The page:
Does going online actually reduce participation?

A new study published in the Political Research Quarterly (may be gated for some readers) by Elizabeth Bennion and David Nickerson is one of many recent articles that suggest that moving some part of voter mobilization activities online may actually reduce participation by raising transactional cost for some citizens. Completing some forms online, it turns out, it not actually easier for many segments of the population and for some activities.  As the authors note:

Unfortunately, the savings in communication introduced by Web sites and e-mail do not necessarily make such technologies effective campaign tools. Powerful anecdotal evidence suggests that e-mail can be an effective tool for activities that involve coordinating activists, such as campaign donations or rally attendance, but online communication tools exhibit two chief drawbacks for mass mobilization. First, social norms against sending unsolicited e-mail and the passive nature of Web sites (i.e., viewers need to seek out the Web site) limit the online campaign exposure to politically interested persons and supporters. While a campaign can engage and organize supporters very efficiently online, the vast majority of people casting a ballot will have no exposure to the online arm of a candidate’s campaign. The second drawback is that e-mail outreach is easy to ignore and has not been effective at increasing voter turnout.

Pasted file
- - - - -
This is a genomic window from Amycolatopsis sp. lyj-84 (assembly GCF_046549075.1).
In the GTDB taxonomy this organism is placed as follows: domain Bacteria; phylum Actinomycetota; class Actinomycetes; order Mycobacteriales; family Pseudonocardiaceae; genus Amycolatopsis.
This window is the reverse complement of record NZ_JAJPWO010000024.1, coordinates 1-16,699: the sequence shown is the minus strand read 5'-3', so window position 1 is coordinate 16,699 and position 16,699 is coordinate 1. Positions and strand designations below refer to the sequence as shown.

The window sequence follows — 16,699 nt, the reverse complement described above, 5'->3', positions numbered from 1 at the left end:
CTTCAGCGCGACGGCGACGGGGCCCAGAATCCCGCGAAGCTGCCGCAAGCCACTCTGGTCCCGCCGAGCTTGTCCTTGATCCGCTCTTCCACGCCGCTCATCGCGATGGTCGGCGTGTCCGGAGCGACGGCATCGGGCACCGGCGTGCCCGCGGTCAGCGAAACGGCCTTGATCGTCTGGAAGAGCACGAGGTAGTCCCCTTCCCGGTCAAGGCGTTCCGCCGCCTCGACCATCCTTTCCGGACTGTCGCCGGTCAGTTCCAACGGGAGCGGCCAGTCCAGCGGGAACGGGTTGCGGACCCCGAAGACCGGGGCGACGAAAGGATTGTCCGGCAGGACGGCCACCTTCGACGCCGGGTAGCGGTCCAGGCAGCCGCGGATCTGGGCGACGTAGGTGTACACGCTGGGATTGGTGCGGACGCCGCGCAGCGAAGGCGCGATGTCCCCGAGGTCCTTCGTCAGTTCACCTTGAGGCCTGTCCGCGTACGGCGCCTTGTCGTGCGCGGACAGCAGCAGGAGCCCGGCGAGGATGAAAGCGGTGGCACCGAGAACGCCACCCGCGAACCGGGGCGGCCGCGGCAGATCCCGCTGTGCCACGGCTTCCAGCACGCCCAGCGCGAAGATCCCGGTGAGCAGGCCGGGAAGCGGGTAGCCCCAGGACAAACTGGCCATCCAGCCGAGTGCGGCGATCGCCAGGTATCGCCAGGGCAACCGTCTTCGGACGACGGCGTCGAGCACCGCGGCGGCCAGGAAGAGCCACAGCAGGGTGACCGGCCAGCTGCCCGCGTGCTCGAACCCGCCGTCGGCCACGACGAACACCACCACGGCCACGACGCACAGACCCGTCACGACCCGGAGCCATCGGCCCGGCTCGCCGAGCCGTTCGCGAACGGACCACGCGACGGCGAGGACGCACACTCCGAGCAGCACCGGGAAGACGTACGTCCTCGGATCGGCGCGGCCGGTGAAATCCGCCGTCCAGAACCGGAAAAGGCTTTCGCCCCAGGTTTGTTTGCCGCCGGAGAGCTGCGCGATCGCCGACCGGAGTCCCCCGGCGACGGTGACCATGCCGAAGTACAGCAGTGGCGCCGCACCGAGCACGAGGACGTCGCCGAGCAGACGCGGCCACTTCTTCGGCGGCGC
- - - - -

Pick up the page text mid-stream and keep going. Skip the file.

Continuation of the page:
The article in question draws on a large experimental study of registration activities on 26 college campuses, conducted in a partnership with Rock the Vote. The authors show that, while an email encouraging a citizen by itself may have no effect (or possibly a negative effect) on the likelihood of registration, a simple followup email that reminds the recipient to turn in the online form can offset much of the negative impact. In short, the authors write:

Rather than a nice bell or whistle if budget permits, follow-up is required to make online mobilization techniques effective. To the extent that organizations can mimic the hand-holding that occurs in government assistance offices and from volunteers in registration drives, the more effective such tactics will be.